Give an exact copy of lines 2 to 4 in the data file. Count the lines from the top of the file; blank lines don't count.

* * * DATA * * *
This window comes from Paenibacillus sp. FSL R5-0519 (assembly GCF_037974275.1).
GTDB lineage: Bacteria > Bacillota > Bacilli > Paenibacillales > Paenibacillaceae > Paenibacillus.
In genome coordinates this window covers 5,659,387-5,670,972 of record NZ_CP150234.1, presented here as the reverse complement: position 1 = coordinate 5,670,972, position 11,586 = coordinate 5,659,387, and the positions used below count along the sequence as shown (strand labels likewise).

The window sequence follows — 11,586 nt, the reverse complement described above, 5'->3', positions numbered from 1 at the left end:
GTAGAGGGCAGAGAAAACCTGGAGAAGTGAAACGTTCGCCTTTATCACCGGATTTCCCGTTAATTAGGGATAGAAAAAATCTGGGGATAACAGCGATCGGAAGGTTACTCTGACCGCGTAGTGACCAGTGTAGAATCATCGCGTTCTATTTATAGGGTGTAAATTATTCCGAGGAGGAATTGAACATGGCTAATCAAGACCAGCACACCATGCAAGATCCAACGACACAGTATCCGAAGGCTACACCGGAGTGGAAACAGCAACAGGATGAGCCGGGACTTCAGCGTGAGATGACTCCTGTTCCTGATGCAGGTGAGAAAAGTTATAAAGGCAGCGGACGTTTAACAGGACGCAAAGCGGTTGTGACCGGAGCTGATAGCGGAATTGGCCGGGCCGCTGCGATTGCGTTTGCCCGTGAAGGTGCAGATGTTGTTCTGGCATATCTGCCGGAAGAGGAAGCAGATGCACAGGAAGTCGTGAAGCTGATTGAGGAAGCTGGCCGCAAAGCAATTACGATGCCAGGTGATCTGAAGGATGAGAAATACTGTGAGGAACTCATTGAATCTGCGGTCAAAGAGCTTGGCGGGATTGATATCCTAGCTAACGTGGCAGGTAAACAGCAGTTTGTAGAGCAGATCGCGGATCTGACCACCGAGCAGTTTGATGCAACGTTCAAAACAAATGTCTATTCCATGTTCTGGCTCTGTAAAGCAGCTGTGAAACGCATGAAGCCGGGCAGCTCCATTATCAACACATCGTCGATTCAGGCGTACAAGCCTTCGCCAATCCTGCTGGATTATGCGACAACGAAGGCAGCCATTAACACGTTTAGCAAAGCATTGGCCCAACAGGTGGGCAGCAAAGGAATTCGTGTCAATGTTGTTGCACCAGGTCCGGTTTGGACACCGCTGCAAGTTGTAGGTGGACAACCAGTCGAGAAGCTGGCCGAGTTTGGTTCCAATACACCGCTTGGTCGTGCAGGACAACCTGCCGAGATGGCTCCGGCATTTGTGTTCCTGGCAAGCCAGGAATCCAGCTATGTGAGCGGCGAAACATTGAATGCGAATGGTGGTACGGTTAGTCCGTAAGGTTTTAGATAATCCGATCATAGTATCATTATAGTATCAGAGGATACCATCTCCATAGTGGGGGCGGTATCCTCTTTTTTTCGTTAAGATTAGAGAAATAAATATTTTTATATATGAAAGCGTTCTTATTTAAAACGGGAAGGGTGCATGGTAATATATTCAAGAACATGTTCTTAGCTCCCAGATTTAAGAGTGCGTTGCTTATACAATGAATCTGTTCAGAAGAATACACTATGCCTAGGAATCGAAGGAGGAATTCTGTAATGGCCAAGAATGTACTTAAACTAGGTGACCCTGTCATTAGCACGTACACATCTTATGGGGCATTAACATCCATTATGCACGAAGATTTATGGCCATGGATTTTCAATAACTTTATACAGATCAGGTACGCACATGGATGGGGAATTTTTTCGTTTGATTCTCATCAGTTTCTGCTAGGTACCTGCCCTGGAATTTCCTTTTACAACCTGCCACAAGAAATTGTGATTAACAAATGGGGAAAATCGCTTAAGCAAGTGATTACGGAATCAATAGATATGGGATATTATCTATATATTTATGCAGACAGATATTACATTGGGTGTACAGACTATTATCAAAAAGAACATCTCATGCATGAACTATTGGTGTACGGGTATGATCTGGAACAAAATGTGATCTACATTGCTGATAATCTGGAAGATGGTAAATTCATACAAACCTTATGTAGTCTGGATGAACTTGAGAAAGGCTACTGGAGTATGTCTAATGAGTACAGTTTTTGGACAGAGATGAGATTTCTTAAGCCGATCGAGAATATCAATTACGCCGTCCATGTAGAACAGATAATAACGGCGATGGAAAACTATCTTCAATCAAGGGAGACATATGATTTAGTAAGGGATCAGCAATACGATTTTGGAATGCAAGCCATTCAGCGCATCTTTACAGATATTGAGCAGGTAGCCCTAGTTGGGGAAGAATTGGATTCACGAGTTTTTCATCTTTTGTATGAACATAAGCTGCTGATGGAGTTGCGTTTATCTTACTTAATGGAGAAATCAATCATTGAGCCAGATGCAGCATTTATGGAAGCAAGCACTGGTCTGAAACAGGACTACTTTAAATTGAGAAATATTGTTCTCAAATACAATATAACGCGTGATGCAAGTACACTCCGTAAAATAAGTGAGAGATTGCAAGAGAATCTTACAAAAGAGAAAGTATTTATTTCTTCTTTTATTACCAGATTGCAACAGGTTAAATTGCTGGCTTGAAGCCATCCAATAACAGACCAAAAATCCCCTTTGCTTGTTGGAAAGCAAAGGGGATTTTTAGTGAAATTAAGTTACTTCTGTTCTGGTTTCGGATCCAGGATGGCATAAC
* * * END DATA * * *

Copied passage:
GTDB lineage: Bacteria > Bacillota > Bacilli > Paenibacillales > Paenibacillaceae > Paenibacillus.
In genome coordinates this window covers 5,659,387-5,670,972 of record NZ_CP150234.1, presented here as the reverse complement: position 1 = coordinate 5,670,972, position 11,586 = coordinate 5,659,387, and the positions used below count along the sequence as shown (strand labels likewise).

The window sequence follows — 11,586 nt, the reverse complement described above, 5'->3', positions numbered from 1 at the left end: